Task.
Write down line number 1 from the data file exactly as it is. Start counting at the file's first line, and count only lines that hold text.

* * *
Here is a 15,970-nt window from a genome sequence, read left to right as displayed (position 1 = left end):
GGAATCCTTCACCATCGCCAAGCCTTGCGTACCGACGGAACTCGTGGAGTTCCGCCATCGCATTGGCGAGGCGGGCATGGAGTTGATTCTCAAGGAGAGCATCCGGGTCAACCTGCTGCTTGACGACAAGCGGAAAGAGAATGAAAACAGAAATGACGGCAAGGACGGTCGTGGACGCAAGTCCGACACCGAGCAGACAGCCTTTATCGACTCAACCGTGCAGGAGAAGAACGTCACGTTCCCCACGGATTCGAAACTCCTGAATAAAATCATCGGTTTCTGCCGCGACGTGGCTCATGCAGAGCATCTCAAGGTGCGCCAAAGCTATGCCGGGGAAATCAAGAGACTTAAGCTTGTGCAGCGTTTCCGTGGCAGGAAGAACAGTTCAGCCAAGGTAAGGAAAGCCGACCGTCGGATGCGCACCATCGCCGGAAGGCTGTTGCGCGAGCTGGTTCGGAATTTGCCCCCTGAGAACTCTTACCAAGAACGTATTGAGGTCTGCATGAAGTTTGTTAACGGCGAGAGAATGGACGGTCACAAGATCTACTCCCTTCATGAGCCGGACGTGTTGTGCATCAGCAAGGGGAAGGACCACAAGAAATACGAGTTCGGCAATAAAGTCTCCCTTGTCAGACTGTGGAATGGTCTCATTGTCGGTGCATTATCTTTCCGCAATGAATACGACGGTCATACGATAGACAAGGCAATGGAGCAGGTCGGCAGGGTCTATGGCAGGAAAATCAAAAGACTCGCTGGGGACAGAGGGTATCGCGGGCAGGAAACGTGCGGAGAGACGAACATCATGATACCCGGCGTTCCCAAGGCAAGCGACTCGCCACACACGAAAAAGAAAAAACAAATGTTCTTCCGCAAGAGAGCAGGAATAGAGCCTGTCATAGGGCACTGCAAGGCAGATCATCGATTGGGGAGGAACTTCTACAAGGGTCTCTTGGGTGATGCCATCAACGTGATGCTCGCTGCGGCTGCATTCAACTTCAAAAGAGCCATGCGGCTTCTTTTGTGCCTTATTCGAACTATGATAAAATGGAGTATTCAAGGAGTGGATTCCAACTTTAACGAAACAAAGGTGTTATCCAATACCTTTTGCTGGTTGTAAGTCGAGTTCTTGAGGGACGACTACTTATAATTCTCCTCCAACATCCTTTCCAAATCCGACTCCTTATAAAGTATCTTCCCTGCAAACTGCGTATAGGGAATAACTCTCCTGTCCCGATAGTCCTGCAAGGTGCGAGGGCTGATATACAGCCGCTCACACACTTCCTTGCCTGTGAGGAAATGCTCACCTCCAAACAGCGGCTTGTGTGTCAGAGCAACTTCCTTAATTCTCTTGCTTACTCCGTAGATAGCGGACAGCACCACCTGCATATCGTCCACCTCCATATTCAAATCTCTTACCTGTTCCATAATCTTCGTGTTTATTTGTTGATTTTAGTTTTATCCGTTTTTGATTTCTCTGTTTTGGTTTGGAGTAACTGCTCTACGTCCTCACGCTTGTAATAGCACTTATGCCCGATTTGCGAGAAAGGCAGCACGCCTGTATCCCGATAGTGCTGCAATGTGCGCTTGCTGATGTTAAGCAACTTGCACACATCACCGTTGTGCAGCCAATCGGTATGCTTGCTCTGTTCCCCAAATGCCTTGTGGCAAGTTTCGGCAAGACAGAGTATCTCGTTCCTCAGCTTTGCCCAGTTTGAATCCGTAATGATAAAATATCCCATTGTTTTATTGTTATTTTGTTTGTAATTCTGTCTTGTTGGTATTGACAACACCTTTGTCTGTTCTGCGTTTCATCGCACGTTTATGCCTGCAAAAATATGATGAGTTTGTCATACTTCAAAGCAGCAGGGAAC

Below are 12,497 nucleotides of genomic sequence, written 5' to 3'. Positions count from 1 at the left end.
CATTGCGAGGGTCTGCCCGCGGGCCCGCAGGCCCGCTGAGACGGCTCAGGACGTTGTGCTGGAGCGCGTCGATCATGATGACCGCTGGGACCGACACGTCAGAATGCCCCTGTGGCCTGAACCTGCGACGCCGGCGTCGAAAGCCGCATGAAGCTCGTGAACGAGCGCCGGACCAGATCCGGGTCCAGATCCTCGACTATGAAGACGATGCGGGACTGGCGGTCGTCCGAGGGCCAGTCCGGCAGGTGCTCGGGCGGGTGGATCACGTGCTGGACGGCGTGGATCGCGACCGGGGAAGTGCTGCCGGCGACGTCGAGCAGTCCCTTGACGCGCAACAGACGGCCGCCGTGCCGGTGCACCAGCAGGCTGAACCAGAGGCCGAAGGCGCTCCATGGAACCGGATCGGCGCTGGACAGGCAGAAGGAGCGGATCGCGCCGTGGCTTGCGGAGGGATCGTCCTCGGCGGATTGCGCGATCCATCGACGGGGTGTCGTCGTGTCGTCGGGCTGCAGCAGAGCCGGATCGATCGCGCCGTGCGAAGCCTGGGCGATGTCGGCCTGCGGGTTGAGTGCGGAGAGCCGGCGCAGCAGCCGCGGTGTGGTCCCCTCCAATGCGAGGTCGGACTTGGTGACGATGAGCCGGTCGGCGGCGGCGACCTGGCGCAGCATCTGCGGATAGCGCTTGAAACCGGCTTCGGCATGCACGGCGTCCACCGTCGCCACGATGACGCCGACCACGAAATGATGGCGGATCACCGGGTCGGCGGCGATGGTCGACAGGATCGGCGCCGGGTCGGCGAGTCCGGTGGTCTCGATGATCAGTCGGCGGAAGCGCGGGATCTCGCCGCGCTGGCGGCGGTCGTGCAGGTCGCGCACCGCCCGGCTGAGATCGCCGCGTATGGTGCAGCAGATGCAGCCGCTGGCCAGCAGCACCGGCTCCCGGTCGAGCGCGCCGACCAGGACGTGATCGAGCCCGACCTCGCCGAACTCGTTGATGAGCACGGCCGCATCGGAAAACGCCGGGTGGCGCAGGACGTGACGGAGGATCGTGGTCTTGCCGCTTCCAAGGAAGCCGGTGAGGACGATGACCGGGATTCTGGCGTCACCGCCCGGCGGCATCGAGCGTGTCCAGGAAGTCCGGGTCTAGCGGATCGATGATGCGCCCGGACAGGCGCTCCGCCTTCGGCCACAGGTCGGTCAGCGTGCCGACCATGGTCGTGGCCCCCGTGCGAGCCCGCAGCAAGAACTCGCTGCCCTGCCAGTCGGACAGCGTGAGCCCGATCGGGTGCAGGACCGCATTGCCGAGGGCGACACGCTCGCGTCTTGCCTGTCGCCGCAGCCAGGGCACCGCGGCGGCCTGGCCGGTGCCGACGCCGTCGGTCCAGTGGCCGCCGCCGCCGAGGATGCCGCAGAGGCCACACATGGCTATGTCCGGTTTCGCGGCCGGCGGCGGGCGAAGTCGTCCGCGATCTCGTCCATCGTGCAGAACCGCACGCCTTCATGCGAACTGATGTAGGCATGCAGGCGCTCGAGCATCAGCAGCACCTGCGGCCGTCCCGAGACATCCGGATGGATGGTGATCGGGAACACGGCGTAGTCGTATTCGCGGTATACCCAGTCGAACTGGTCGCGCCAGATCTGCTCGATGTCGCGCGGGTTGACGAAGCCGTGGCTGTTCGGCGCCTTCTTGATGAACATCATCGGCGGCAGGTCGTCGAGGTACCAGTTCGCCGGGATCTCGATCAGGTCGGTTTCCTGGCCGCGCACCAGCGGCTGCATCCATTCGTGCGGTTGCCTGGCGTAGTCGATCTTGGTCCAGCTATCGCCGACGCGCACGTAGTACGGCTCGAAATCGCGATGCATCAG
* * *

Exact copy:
Here is a 15,970-nt window from a genome sequence, read left to right as displayed (position 1 = left end):